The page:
merit for single elements without the possibility of matrix or interelement effects, and

multielement analysis. In addition, preliminary work in the analysis of "real" samples

has been performed, including sweat and several digested NIST samples.

Elemental concentrations in a sample are determined through calibration of

standards of known concentrations. The calibration curve is a plot of the analyte

emission signal intensity versus its amount or concentration. At very high analyte

concentrations, the emission in the plasma can become self absorbed by atoms which are

not excited. This self-absorption of emitted radiation leads to a decrease in the expected

emission signal intensity, resulting in curvature in the calibration plot. The theory behind

these curves of growth will be discussed.

To understand the curves of growth, it is necessary to look at the factors which

affect the emission intensity. It is known that the intensity of a given transition is a

function of a number of variables according to classical theory. 114-116 These are concisely








outlined by Gornushkin et at117 in the following discussion. The spectral intensity is

defined as


I=c hc ng0 1(1-e-k(v)I)dv
A no go


where ox is a constant factor depending on the instrument; h is Planck's constant (J s); c is

the velocity of light (m s-1); X is the transition wavelength (in); nI, no, and gi, go are the

atom densities (cm-') and the statistical weights (dimensionless) of the upper (1) and

lower (0) states, respectively; k(v) is the absorption coefficient; and I is the absorption

pathlength (cm). This equation takes into account any reabsorption of the emission by

atoms in the ground state. The absorption coefficient, in turn, can be calculated by

a +" -2d

k d 7 (2),



where ko, a, and x are calculated as


ko =27c 2/3 e2 n0f b = z (3),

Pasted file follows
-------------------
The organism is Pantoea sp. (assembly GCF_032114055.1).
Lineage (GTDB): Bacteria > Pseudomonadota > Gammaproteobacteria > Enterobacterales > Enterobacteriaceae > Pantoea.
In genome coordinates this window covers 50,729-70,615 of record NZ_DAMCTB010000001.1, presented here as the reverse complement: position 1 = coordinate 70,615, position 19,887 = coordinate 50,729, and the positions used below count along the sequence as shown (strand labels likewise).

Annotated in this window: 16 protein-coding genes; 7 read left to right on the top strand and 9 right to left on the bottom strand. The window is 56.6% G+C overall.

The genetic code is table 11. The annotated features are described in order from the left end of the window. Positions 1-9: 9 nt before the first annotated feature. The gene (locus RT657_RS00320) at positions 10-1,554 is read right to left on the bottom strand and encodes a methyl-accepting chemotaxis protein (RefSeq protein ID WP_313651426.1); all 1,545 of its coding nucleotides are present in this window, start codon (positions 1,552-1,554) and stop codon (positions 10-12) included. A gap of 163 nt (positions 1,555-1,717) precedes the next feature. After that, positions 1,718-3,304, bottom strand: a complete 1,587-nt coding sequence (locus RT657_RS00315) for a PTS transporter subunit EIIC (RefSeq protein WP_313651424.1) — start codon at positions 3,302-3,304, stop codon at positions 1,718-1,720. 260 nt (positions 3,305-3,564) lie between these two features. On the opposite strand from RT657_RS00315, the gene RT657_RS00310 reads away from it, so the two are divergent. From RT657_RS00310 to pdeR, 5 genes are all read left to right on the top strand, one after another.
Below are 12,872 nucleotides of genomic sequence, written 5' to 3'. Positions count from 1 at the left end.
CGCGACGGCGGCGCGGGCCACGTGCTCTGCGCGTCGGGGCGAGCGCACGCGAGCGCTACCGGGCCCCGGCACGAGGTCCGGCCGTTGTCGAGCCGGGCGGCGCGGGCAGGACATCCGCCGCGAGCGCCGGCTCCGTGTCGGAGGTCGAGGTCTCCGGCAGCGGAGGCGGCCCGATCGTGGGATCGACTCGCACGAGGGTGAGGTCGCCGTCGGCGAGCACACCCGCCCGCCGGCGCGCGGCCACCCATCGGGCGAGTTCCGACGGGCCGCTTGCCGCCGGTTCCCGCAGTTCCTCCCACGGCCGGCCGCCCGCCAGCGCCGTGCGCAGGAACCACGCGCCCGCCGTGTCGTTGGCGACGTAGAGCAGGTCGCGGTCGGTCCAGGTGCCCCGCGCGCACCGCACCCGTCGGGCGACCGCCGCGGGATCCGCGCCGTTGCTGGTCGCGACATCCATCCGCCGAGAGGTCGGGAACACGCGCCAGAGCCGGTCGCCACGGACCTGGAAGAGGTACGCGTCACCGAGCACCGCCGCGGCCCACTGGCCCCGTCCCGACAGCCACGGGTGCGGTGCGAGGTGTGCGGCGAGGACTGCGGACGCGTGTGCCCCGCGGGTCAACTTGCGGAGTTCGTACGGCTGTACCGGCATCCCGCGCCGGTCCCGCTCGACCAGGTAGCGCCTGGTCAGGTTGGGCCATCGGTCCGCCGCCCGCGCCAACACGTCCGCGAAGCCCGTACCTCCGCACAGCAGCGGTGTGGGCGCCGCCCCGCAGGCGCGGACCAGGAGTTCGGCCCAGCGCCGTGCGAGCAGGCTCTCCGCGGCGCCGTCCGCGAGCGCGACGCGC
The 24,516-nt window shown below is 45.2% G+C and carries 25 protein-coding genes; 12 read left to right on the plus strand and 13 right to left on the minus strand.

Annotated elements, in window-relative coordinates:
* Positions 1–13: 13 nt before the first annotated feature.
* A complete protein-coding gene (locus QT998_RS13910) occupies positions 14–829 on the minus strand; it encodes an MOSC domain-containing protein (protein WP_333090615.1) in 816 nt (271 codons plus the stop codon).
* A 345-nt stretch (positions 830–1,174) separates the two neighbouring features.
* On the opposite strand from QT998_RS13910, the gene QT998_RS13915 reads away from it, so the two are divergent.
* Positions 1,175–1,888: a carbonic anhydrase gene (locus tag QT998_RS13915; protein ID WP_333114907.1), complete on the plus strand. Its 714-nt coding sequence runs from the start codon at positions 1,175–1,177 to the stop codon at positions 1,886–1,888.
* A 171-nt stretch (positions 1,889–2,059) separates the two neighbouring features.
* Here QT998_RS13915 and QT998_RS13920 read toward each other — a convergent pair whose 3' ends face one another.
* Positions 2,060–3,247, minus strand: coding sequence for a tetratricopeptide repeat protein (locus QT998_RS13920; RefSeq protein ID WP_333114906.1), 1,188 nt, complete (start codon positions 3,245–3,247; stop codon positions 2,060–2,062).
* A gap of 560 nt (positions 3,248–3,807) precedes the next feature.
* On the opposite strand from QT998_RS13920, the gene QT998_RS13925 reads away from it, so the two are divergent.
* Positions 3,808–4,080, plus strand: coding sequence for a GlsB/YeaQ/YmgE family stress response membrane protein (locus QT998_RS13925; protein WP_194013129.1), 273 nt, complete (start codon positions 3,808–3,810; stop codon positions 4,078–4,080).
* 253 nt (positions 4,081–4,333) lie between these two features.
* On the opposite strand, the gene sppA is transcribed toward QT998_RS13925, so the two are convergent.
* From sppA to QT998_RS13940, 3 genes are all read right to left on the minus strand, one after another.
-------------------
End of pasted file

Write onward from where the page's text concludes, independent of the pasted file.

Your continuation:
mec b V



a (AVN +AvL) l[-2_ A 1L- (4),
AVD Av.D



S V(5).
AvD








In these equations, e is the elementary charge (C), me is the electron mass (kg), f is the

transition oscillator strength (dimensionless), v0 is the frequency of the center line (Hz),

and AVN, AvL, and AVD are the natural, Lorentzian, and Doppler half-widths, respectively.

The Lorentzian and Doppler half-widths are defined as


AvL =- 2p [2RT +j]12. (6) and
zkT_ (M M)

Vo (8zkT) 2
AvD = -'---n2 i (7),



where p is the pressure of the perturbing species (Pa), R is the universal gas constant (J

mol"1 K'), Tis the absolute temperature (K), m and Mare the masses (kg) of the emitting

atom and the perturber, respectively, and cy is the collisional cross-section (M2).

Finally, the spectral line intensity given in Equation 1 can be written in terms of

the total absorption At, multiplied by a proportionality constant. The total absorption At

for a homogenous flame or plasma is defined as



At = 2z f(1 ek(x>)dx (8).
,An 2 0


Now a theoretical curve of growth can be constructed by creating a log-log plot of

At/2b versus nofl/b. This curve will have two asymptotes described by


A 2 l eo 2 njI as n0fl 0 (9), and
loi l mec b b









log t =log 2)2e a as --p --*oo (10).
L2bj I Mee b b


These equations give slopes of 1 and '/2, respectively. By multiplying a proportionality

constant to Equations 9 and 10, the theoretical emission curves of growth result.

Equation 9 describes the emission at low number densities and Equation 10 the emission

with self-absorption. Experimentally, these curves were obtained by plotting the

emission intensity (cts/s) versus the analyte concentration (ppm).



Experimental

Aqueous standards were obtained from Fisher Scientific (Fair Lawn, NJ), SPEX

Industries (Edison, NJ), Inorganic Ventures (Toms River, NJ), and High Purity Standards

(Charleston, SC). These standards were either 1000 or 10,000 ppm and prepared in low

percent concentrations of either hydrochloric (HCl) or nitric (HNO3) acid. Calibration

solutions were prepared by diluting these stock standards in deionized water from the

laboratory Milli-Q Plus water system (Millipore Corporation, Bedford, MA).